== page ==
Q: We have just placed our house, which is nearly 30 years old, on the market. We are concerned whether we will be responsible for any defects in the property or whether we will be liable for any damages which the buyer might find after settlement. Are we required to give the purchaser any guarantee or warranty? Under what circumstances might we be liable for any damages in the property?
A: In Maryland, it is generally accepted that there are no implied warranties in the resale of a home. In other words, if the contract does not state that the seller specifically guarantees the condition of the property, then no warranty will be implied. The standard resale contract in Maryland says that no warranties for the condition of the property are made by the seller.
There are certain exceptions. The main one is in the case of fraud. For example, if the seller knows or has reason to know of a defect in the property, and tries to conceal the defect, then the seller may be responsible for any subsequent damages the purchaser may suffer related to the defect.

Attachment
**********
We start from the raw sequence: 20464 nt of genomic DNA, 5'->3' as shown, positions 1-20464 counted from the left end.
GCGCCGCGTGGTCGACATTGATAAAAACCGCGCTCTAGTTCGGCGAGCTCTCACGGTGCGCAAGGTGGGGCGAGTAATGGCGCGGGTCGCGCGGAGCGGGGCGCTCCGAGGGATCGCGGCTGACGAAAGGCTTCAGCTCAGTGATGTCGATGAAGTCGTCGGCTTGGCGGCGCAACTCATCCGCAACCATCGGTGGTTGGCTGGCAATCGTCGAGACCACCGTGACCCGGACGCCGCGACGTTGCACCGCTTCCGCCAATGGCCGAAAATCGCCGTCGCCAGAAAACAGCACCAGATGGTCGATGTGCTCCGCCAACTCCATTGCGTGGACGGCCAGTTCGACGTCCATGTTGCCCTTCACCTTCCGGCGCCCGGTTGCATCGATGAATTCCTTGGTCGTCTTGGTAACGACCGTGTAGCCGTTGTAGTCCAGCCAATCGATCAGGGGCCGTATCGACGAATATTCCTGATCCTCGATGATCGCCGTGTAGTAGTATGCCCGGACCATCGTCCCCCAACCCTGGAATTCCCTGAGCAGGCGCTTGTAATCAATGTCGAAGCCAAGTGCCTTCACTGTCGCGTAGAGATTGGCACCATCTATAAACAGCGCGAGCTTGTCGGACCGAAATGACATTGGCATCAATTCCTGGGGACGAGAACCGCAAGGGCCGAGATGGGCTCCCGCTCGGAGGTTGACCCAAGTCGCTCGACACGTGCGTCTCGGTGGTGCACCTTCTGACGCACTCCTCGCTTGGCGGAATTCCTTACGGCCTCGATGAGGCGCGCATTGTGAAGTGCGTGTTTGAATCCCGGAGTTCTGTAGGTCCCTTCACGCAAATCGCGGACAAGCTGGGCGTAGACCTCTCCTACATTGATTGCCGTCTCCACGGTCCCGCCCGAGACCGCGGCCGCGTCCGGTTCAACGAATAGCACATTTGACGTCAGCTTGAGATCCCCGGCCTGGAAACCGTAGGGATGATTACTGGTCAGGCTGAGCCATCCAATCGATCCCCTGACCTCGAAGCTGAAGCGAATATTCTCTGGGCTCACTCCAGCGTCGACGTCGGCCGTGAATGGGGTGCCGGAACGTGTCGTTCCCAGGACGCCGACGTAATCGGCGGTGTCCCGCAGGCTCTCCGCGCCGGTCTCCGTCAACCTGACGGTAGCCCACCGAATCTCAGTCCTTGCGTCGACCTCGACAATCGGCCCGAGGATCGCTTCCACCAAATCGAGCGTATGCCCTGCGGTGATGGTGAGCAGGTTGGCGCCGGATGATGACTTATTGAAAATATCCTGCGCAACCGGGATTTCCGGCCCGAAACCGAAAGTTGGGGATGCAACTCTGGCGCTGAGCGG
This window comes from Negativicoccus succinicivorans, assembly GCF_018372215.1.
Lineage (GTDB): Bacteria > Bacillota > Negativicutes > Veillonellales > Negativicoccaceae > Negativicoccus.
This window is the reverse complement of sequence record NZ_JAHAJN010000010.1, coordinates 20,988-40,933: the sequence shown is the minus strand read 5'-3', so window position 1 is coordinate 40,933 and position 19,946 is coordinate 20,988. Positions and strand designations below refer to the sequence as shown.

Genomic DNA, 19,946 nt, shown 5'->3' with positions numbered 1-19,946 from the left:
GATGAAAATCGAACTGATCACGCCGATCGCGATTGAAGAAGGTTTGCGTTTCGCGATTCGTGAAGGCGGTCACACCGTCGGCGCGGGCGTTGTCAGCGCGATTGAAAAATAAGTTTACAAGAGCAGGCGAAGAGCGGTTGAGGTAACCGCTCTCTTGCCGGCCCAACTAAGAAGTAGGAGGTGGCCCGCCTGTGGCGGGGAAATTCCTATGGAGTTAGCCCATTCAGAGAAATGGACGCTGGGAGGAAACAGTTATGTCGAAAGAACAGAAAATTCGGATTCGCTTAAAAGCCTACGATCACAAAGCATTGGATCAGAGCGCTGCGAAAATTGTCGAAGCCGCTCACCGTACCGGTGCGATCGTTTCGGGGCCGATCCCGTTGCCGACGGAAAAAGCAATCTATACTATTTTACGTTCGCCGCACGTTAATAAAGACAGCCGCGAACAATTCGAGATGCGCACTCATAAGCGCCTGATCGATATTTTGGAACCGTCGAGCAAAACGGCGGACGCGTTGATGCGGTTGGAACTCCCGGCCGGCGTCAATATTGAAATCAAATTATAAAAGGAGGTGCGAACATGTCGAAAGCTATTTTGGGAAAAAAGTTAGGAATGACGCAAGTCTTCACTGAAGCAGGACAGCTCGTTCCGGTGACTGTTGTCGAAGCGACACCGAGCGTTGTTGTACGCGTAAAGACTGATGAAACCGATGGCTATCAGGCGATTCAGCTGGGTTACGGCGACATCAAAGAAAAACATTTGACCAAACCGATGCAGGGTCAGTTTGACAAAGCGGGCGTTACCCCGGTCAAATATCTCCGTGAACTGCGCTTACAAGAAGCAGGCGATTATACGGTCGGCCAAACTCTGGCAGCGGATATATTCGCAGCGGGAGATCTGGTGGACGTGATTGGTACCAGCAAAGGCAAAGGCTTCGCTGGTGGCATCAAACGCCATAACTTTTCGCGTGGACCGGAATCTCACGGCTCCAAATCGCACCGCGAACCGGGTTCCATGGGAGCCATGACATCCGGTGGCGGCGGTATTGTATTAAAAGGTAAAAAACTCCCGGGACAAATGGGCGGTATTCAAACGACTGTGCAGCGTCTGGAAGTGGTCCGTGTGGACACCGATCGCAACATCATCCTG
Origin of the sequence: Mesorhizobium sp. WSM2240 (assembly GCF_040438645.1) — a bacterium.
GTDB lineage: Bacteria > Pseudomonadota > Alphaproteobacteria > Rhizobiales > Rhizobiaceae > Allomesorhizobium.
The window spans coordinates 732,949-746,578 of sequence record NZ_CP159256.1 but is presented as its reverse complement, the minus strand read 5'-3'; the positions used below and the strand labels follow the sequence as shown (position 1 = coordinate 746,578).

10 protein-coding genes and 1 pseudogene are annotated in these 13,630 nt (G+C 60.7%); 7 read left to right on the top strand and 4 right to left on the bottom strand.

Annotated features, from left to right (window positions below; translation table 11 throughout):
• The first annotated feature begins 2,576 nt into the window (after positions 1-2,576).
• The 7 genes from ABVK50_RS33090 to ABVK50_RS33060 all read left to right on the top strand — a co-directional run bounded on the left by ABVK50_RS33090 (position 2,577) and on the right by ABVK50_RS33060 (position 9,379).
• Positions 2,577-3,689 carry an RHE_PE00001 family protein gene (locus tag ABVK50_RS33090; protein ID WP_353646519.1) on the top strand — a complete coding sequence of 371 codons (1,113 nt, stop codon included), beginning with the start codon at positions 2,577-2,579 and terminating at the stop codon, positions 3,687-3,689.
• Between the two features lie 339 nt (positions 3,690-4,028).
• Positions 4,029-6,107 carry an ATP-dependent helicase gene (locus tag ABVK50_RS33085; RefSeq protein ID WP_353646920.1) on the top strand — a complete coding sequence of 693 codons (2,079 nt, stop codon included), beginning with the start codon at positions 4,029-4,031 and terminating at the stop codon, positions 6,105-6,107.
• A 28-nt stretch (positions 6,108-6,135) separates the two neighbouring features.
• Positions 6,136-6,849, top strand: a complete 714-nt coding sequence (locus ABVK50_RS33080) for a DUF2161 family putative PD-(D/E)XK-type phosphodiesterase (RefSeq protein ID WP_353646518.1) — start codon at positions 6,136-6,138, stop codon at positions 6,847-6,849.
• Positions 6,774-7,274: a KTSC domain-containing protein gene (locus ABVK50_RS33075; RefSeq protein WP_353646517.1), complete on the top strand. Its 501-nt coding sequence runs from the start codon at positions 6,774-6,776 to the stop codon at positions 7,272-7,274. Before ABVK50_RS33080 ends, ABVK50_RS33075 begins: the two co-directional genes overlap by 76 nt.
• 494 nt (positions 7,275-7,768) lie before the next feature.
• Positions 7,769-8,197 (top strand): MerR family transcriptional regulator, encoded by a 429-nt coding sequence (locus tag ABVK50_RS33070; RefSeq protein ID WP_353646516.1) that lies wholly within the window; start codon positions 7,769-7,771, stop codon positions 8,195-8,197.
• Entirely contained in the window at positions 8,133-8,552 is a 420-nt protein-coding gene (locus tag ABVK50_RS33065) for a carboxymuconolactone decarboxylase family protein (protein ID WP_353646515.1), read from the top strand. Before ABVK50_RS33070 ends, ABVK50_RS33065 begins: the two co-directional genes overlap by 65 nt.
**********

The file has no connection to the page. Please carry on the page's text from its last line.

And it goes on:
A classic example is the case of a seller who knows of a water leak in the basement and, before settlement, paints over the water marks to conceal the defect.
A homeowner is not required to list for the buyer every repair or defect in the house.
The standard real estate contract often contains some express warranties. For example, in the property condition paragraph, the seller warrants that the property will be, for the most part, in the same condition as it was on the date the contract was ratified. So, if the hot water heater breaks one week after ratification but before settlement, the seller must repair or replace the hot water heater.
Also, the seller generally certifies that the electrical, plumbing, heating, air conditioning and other mechanical systems will be in operating condition at the time of settlement. These items may not be in perfect condition, but they must be in general operating condition. This does not mean that the seller guarantees the condition after settlement.
Remember, honesty and fairness are the keys. Try to treat the prospective purchaser the same way you would like to be treated.